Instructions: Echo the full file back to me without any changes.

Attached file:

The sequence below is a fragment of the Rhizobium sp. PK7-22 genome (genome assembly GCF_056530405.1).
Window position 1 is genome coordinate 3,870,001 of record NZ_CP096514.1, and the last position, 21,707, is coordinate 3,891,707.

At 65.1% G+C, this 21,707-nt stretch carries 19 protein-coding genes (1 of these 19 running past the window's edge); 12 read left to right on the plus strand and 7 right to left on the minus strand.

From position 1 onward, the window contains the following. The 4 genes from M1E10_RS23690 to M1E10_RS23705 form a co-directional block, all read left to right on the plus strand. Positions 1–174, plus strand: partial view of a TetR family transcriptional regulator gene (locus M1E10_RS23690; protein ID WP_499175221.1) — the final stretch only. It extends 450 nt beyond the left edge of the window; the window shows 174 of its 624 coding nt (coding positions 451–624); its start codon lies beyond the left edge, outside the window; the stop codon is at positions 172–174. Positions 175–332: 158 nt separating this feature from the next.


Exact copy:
The sequence below is a fragment of the Rhizobium sp. PK7-22 genome (genome assembly GCF_056530405.1).
Window position 1 is genome coordinate 3,870,001 of record NZ_CP096514.1, and the last position, 21,707, is coordinate 3,891,707.

At 65.1% G+C, this 21,707-nt stretch carries 19 protein-coding genes (1 of these 19 running past the window's edge); 12 read left to right on the plus strand and 7 right to left on the minus strand.

From position 1 onward, the window contains the following. The 4 genes from M1E10_RS23690 to M1E10_RS23705 form a co-directional block, all read left to right on the plus strand. Positions 1–174, plus strand: partial view of a TetR family transcriptional regulator gene (locus M1E10_RS23690; protein ID WP_499175221.1) — the final stretch only. It extends 450 nt beyond the left edge of the window; the window shows 174 of its 624 coding nt (coding positions 451–624); its start codon lies beyond the left edge, outside the window; the stop codon is at positions 172–174. Positions 175–332: 158 nt separating this feature from the next.